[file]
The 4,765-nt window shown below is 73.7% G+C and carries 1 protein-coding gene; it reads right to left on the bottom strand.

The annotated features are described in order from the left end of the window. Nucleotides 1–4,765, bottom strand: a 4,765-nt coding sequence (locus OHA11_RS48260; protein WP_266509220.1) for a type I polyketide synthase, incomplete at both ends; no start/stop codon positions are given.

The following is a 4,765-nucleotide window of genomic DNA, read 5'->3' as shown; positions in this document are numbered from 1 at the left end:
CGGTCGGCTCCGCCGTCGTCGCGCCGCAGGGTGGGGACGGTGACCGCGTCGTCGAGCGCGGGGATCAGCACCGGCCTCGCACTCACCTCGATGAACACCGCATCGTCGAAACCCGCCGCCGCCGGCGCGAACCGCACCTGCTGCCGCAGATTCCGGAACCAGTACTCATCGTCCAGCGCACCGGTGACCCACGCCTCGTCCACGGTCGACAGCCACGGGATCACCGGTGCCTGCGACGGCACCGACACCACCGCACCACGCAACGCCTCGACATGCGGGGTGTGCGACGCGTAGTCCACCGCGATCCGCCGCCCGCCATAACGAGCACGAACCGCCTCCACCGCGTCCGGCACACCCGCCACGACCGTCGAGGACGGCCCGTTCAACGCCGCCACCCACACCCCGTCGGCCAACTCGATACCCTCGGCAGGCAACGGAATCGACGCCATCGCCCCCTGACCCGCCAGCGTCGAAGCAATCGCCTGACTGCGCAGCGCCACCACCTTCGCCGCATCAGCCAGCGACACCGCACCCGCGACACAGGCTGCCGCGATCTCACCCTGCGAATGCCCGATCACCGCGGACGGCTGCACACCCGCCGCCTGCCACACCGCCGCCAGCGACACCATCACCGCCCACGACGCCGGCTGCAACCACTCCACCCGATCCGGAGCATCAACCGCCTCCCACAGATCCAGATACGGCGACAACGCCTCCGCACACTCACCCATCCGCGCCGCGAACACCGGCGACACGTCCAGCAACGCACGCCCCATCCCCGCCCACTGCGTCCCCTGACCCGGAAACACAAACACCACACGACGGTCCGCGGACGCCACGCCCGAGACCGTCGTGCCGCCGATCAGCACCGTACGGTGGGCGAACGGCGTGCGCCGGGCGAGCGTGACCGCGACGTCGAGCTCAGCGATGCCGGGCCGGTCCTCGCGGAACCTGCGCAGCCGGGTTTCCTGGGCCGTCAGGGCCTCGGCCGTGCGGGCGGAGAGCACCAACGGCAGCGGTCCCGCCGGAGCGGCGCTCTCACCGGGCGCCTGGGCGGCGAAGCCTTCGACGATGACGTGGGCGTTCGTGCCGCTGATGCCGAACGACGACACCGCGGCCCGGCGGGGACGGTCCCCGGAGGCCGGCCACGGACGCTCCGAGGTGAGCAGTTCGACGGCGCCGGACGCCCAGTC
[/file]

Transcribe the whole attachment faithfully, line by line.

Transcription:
The 4,765-nt window shown below is 73.7% G+C and carries 1 protein-coding gene; it reads right to left on the bottom strand.

The annotated features are described in order from the left end of the window. Nucleotides 1–4,765, bottom strand: a 4,765-nt coding sequence (locus OHA11_RS48260; protein WP_266509220.1) for a type I polyketide synthase, incomplete at both ends; no start/stop codon positions are given.

The following is a 4,765-nucleotide window of genomic DNA, read 5'->3' as shown; positions in this document are numbered from 1 at the left end:
CGGTCGGCTCCGCCGTCGTCGCGCCGCAGGGTGGGGACGGTGACCGCGTCGTCGAGCGCGGGGATCAGCACCGGCCTCGCACTCACCTCGATGAACACCGCATCGTCGAAACCCGCCGCCGCCGGCGCGAACCGCACCTGCTGCCGCAGATTCCGGAACCAGTACTCATCGTCCAGCGCACCGGTGACCCACGCCTCGTCCACGGTCGACAGCCACGGGATCACCGGTGCCTGCGACGGCACCGACACCACCGCACCACGCAACGCCTCGACATGCGGGGTGTGCGACGCGTAGTCCACCGCGATCCGCCGCCCGCCATAACGAGCACGAACCGCCTCCACCGCGTCCGGCACACCCGCCACGACCGTCGAGGACGGCCCGTTCAACGCCGCCACCCACACCCCGTCGGCCAACTCGATACCCTCGGCAGGCAACGGAATCGACGCCATCGCCCCCTGACCCGCCAGCGTCGAAGCAATCGCCTGACTGCGCAGCGCCACCACCTTCGCCGCATCAGCCAGCGACACCGCACCCGCGACACAGGCTGCCGCGATCTCACCCTGCGAATGCCCGATCACCGCGGACGGCTGCACACCCGCCGCCTGCCACACCGCCGCCAGCGACACCATCACCGCCCACGACGCCGGCTGCAACCACTCCACCCGATCCGGAGCATCAACCGCCTCCCACAGATCCAGATACGGCGACAACGCCTCCGCACACTCACCCATCCGCGCCGCGAACACCGGCGACACGTCCAGCAACGCACGCCCCATCCCCGCCCACTGCGTCCCCTGACCCGGAAACACAAACACCACACGACGGTCCGCGGACGCCACGCCCGAGACCGTCGTGCCGCCGATCAGCACCGTACGGTGGGCGAACGGCGTGCGCCGGGCGAGCGTGACCGCGACGTCGAGCTCAGCGATGCCGGGCCGGTCCTCGCGGAACCTGCGCAGCCGGGTTTCCTGGGCCGTCAGGGCCTCGGCCGTGCGGGCGGAGAGCACCAACGGCAGCGGTCCCGCCGGAGCGGCGCTCTCACCGGGCGCCTGGGCGGCGAAGCCTTCGACGATGACGTGGGCGTTCGTGCCGCTGATGCCGAACGACGACACCGCGGCCCGGCGGGGACGGTCCCCGGAGGCCGGCCACGGACGCTCCGAGGTGAGCAGTTCGACGGCGCCGGACGCCCAGTC